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Thu, 07 Mar

|

Adelaide

Military History Lecture & Dinner

This talk sets the scene by outlining Kanimbla's initial deployment, subsequent re-engagement on Phase II, and the crash of Shark 02.

Military History Lecture & Dinner
Military History Lecture & Dinner

Time & Location

07 Mar 2024, 6:30 pm – 9:30 pm

Adelaide, 111 Hutt St, Adelaide SA 5000, Australia

About the event

Military History Evening

Thursday, 7 March 2024

Topic: Operational Fatalities and Notifications

Guest Speaker: Commander Alan Williams, RAN (rtd)

On Boxing Day 2004, an intense earthquake in the Indian Ocean caused several tsunamis which struck the shores of Asian and African countries, with devastating effect. Indonesia was the worst affected country, with more than 150,000 deaths. Australia responded to the crisis by deploying ADF personnel, the AFP, and Australian aid workers on Operation Sumatra Assist and Operation Sumatra Assist Phase II. Having completed her role in Operation Sumatra Assist, HMAS Kanimbla departed.

However, on 28 March 2005, after an earthquake occurred off the Sumatran coast and the island of Nias suffered a humanitarian disaster, the ship was ordered to turn around and head to Nias to provide relief; Operation Sumatra Assist II. Shortly after their arrival off the coast of Nias, one of Kanimbla's helicopters, Shark 02, suffered a mechanical failure and crashed. Of the 11 ADF personnel on board, nine died. With global communications and the media's appetite for a breaking story, it was important to notify the families of the deceased ADF members as quickly as possible.

However, on 28 March 2005, after an earthquake occurred off the Sumatran coast and island of Nias suffered a humanitarian disaster, ship was ordered to turn around head provide relief; Operation Sumatra Assist II. Shortly their arrival Nias, one Kanimbla's helicopters, Shark 02, mechanical failure crashed. Of 11 ADF personnel board, nine died. With global communications media's appetite for breaking story, it important notify families deceased members as quickly possible.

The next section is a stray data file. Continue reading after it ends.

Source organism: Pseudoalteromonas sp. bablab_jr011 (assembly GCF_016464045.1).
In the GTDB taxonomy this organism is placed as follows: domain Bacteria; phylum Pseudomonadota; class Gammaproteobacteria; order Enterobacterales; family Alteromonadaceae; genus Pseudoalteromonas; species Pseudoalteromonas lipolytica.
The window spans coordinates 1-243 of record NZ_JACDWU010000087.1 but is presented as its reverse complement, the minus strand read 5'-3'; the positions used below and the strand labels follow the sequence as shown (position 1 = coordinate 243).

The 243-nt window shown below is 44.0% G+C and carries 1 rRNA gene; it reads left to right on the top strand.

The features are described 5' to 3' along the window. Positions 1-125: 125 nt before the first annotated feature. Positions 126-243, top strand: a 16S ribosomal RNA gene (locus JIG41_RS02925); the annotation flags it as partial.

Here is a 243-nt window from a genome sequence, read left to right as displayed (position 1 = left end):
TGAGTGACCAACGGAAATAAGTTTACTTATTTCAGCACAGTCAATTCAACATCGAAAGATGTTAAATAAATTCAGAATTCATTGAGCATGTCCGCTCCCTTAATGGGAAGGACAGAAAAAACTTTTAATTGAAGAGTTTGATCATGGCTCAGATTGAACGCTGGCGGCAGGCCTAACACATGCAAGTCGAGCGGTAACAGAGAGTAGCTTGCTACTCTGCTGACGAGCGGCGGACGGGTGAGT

This talk sets the scene by outlining Kanimbla's initial deployment, subsequent re-engagement on Phase II, and the crash of Shark 02. It then shares a personal account of the very challenging task of notifying the deceased members' next of kin.

Time: 1830 lecture begins; 1930 dinner

Members Price: $75.00; $15.00 lecture only

Non-Members: $85.00; $15.00 lecture only

Dress: Jacket and Tie

RSVP: By 5PM, Monday 4 March 2024

(Bookings cancelled after the RSVP will incur a 50% charge of the ticket price)

Guest Speaker Biography

Alan was born and raised in Canada, emigrating to Australia in 1986. He joined the Royal Australian Navy (RAN) in 1989, receiving the RAN College Medal for outstanding performance. Alan has held a range of training, staff, operational and representational appointments. Some of his highlight postings in a broad and varied career include serving on exchange with the Royal New Zealand Navy, as the Senior Naval Officer of Australia’s Federation Guard and Captain of the

Queen’s Guard at Buckingham Palace.

In 2009 he deployed to the Middle East and on return to Australia, took up a position as a Directing Staff member at the Australian Command and Staff College. He was appointed Commanding Officer Navy Headquarters South Australia with effect January 2012. During this time Alan and his wife, Trudi, decided that rather than return to Canberra, Adelaide was to be their long-term residence. Alan took up an engineering position at the Air Warfare Destroyer Systems Program Office in Osborne, where he completed his full-time service in November 2018. Alan and Trudi are now enjoying retirement with travel, good food, and fine wineIn

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